Emily Bronte, "Wuthering Heights" (Norton Critical Editions), 4th Edition

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Emily Bronte, "Wuthering Heights" (Norton Critical Editions), 4th Edition

Emily Bronte, "Wuthering Heights" (Norton Critical Editions), 4th Edition
W.W. Norton & Co. | 4th Edition | 2003 | ISBN: 0393978893 | 448 pages | siPDF | 6.5 MB

This best-selling Norton Critical Edition is based on the 1847 first edition of the novel. For the Fourth Edition, the editor has collated the 1847 text with several modern editions and has corrected a number of variants, including accidentals. The text is accompanied by entirely new explanatory annotations.

New to the Fourth Edition are twelve of Emily Brontë's letters regarding the publication of the 1847 edition of Wuthering Heights as well as the evolution of the 1850 edition, prose and poetry selections by the author, four reviews of the novel, and Edward Chitham's insightful and informative chronology of the creative process behind this beloved work.

Five major critical interpretations of Wuthering Heights are included, three of them new to the Fourth Edition. A. Stuart Daley considers the importance of chronology in the novel. J. Hillis Miller examines Wuthering Heights's problems of genre and critical reputation. Susan Gubar assesses the role Victorian Christianity plays in the novel, while Martha Nussbaum traces the novel's romanticism. Finally, Lin Haire-Sargeant scrutinizes the role of Heathcliff in film adaptations of Wuthering Heights.

A Chronology and updated Selected Bibliography are also included.


Preface to the Fourth Edition
 Editions of Wuthering Heights, 1847–1850
 Recovering a Wuthering Heights Text
The Text of Wuthering Heights

Backgrounds and Contexts
 The 1847 Wuthering Heights
  Emily Brontë's Diary
   November 24, 1834
   June 26, 1837
   July 30, 1841
   July 30, 1845
  "The Butterfly"
  Edward Chitham • Sculpting the Statue: A Chronology of the Process of Writing Wuthering Heights
  Publishing the 1847 Wuthering Heights
   April 6, 1846
   July 4, 1846
   November 10, 1847
   December 14, 1847
   December 21, 1847
   February 15, 1848
  Reviews of the 1847 Wuthering Heights
   Douglas Jerrold's Weekly Newspaper
   Unidentified Review
   New Monthly Magazine
   North American Review
 The 1850 Wuthering Heights
  The 1850 Wuthering Heights in Progress
   September 5, 1850
   September 5, 1850
   September 13, 1850
   September 20, 1850
   September 27, 1850
   November 19[?], 1850
   December 8, 1850
   Charlotte Brontë • Biographical Notice of Ellis and Acton Bell
   Charlotte Brontë • Editor's Preface to the New Edition of Wuthering Heights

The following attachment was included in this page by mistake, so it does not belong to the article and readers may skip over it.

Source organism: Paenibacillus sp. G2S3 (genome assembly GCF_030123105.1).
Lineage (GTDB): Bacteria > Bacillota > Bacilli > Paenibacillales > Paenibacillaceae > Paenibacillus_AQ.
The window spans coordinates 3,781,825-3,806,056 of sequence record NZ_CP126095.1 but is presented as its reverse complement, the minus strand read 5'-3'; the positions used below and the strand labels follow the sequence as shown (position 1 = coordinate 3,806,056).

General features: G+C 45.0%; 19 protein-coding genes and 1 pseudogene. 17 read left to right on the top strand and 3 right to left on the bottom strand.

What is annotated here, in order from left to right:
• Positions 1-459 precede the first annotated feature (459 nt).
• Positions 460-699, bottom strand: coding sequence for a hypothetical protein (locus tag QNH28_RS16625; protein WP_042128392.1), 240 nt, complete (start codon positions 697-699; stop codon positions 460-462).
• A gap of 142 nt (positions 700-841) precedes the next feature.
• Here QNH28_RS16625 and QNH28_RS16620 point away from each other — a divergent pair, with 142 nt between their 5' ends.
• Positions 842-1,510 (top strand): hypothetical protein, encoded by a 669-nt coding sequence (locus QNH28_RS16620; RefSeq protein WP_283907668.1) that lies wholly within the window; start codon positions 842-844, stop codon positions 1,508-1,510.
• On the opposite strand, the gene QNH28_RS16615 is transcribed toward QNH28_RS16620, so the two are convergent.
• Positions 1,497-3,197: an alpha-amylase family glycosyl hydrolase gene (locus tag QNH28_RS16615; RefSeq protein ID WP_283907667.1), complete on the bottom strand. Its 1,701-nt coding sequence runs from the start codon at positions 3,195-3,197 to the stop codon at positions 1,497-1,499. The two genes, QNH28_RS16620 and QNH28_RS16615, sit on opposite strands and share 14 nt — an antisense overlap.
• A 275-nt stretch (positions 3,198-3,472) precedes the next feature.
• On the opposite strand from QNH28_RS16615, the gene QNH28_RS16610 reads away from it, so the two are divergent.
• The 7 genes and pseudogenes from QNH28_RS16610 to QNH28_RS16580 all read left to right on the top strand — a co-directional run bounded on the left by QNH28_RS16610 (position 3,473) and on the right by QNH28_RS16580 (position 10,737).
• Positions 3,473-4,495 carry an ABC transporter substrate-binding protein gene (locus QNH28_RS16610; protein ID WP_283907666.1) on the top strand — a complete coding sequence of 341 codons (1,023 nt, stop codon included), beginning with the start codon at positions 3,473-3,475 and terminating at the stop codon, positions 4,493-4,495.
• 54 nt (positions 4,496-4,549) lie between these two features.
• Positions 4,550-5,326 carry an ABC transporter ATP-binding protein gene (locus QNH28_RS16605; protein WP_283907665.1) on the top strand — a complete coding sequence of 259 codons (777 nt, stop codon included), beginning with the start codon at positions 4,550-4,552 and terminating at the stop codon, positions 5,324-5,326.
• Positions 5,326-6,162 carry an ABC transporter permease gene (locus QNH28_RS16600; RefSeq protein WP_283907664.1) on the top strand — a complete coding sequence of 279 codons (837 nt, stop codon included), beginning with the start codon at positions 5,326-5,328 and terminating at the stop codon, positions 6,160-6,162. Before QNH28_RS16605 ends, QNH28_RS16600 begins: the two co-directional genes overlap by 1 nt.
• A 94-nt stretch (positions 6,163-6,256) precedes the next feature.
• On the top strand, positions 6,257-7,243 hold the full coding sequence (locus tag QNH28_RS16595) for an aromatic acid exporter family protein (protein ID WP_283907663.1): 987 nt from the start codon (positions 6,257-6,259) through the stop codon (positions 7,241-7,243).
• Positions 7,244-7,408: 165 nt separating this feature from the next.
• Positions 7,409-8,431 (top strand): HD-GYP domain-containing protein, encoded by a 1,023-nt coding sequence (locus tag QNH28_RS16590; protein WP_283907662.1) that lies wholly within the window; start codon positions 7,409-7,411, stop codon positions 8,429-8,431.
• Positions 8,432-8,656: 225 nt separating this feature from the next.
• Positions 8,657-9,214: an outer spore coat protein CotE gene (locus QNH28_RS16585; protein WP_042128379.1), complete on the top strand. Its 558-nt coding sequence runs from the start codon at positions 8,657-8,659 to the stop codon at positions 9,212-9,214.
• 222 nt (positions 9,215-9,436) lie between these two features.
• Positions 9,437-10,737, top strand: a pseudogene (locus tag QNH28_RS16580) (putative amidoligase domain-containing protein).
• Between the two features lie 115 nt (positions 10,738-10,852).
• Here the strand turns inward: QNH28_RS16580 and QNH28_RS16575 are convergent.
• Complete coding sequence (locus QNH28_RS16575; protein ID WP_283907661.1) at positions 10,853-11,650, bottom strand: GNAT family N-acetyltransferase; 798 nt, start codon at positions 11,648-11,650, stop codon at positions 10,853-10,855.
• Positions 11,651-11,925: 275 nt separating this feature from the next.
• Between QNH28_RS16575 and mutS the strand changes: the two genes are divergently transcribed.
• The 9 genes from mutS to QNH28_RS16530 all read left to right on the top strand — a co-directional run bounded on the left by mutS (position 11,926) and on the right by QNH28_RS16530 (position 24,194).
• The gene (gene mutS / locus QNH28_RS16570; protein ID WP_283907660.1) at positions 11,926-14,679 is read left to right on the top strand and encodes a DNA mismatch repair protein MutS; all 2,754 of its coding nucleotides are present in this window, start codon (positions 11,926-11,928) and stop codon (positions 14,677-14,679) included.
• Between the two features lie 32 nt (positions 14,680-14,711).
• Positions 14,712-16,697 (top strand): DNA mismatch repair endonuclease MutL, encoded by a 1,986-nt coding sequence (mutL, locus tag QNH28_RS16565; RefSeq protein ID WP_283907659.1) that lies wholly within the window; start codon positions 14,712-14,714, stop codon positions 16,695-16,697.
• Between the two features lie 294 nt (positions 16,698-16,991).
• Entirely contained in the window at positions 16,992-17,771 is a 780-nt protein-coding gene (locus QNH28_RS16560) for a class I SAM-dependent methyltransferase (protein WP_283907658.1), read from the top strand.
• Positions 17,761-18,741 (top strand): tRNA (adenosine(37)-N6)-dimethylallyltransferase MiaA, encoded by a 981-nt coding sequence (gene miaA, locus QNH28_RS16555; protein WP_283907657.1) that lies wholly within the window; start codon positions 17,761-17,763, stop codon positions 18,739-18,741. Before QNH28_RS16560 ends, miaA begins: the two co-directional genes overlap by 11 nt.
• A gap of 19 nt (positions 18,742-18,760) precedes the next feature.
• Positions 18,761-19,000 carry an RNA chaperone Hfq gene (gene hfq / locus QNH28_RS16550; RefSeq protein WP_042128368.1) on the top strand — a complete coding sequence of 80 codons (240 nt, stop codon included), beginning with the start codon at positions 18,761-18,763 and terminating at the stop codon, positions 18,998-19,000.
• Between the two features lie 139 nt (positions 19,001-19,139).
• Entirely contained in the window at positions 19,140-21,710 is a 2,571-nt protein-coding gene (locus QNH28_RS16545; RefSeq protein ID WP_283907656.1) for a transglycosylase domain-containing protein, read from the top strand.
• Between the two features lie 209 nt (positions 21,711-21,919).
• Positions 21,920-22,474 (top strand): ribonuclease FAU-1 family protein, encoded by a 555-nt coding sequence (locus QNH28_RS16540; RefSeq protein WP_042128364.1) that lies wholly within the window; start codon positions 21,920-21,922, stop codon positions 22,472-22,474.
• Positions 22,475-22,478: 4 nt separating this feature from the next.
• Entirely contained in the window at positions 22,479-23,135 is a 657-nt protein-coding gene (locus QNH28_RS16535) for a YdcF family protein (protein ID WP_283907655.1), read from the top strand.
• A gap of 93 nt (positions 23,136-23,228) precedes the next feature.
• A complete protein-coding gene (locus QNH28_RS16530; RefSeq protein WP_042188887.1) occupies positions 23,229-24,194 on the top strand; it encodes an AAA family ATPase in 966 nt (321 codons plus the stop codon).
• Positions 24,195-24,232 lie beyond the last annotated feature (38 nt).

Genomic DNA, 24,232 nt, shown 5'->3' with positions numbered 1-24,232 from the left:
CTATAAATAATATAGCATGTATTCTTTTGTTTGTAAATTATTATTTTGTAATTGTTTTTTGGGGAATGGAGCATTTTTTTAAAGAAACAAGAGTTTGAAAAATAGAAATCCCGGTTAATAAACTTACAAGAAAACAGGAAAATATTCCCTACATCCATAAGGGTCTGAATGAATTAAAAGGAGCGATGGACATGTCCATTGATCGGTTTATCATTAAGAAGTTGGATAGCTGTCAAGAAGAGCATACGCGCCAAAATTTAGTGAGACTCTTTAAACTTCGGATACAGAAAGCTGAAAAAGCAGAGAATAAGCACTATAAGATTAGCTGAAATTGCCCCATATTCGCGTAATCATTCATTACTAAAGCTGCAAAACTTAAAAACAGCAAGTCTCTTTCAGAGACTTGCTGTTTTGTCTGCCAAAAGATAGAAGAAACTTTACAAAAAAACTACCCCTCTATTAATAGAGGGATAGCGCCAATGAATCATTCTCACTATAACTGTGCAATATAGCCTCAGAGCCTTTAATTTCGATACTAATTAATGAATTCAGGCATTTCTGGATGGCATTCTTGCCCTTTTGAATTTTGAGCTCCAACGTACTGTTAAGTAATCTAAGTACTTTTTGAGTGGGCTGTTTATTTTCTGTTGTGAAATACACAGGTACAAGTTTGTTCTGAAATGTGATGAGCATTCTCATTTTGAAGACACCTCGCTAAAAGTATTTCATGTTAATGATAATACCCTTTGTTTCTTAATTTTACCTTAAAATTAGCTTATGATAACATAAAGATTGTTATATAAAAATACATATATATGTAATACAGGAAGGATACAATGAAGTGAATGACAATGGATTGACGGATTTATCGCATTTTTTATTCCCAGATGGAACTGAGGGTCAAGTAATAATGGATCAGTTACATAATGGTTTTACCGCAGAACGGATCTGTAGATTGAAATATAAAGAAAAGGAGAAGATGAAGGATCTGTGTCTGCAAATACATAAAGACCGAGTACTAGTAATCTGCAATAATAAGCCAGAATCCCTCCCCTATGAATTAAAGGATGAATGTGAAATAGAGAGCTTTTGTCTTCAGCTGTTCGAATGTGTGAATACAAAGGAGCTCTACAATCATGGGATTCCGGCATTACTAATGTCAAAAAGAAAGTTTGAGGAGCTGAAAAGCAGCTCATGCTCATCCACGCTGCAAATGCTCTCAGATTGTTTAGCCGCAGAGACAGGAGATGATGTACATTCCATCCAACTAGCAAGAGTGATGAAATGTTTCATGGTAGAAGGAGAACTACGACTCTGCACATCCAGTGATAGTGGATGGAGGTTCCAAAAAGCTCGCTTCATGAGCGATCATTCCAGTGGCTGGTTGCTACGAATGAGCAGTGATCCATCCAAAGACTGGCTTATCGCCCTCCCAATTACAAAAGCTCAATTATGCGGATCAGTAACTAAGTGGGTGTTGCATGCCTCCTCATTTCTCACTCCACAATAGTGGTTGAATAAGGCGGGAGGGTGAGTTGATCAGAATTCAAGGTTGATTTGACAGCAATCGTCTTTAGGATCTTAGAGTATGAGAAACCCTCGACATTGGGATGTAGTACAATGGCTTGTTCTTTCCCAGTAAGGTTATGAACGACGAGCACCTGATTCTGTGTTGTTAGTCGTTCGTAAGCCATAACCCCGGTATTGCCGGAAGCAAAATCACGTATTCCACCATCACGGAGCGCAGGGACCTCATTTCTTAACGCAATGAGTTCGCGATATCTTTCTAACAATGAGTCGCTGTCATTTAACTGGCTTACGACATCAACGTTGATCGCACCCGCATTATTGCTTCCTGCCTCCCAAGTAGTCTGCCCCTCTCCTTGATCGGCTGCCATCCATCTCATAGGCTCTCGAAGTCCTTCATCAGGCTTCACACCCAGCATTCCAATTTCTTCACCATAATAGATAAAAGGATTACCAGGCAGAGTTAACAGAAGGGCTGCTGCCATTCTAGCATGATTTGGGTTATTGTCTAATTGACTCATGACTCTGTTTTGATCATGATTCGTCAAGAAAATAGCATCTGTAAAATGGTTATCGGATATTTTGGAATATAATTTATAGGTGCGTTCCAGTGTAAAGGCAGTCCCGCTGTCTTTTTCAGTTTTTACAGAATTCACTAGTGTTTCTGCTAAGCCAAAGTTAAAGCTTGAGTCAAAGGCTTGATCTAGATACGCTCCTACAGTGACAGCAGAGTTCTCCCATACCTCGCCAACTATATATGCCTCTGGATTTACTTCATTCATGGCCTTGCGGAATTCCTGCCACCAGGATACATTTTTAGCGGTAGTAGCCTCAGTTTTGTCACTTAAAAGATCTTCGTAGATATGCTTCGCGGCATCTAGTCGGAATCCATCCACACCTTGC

Emily Brontë's Poems for the 1850 Wuthering Heights
   Charlotte Brontë • Selections
    40 [A little while, a little while]
    42 [The bluebell is the sweetest flower]
    39 [Loud without the wind was roaring]
    84 [Shall Earth no more inspire thee]
    79 [The night wind]
    85 [Aye there it is! It wakes to night]
    128 [Love is like the wild rose briar]
    112 [From a Dungeon Wall]
    106 [How few, of all the hearts that loved]
    98 [In the earth, the earth thou shalt be laid]
    35 [Song by J. Brenzaida to G.S.]
    32 [For him who struck thy foreign string]
    120a [Heavy hangs the raindrop]
    120b [Child of Delight!]
    123 [Silent is the House]
    201 [Stanzas]
    125 [No coward soul is mine]
  Reviews of the 1850 Wuthering Heights
   Eclectic Review

 A. Stuart Daley • A Chronology of Wuthering Heights
 J. Hillis Miller • Wuthering Heights: Repetition and the "Uncanny"
 Susan Gubar • Looking Oppositely: Emily Brontë's Bible of Hell
 Martha Nussbaum • Wuthering Heights: The Romantic Ascent
 Lin Haire-Sargeant • Sympathy for the Devil: The Problem of Heathcliff in Film Versions of Wuthering Heights

Emily Brontë: A Chronology
Selected Bibliography
Tags: Literature, LiteraryCriticism, 19CEngland

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See Also:

John Sutherland, "Can Jane Eyre Be Happy? More Puzzles in Classic Fiction" 1 puzzle on Brontë novels

Julia Prewitt Brown, "A Reader's Guide to the Nineteenth-Century English Novel"

Ian Gregor (ed), "Reading the Victorian Novel: Detail into Form"

Daniel Pool, "What Jane Austen Ate and Charles Dickens Knew: From Fox Hunting to Whist – The Facts of Daily Life in Nineteenth-Century England"

John Sutherland, "Who Betrays Elizabeth Bennet? Further Puzzles in Classic Fiction (World's Classics)" 1 puzzle on Brontë novels

Kristine Hughes, "The Writer's Guide to Everyday Life in Regency and Victorian England"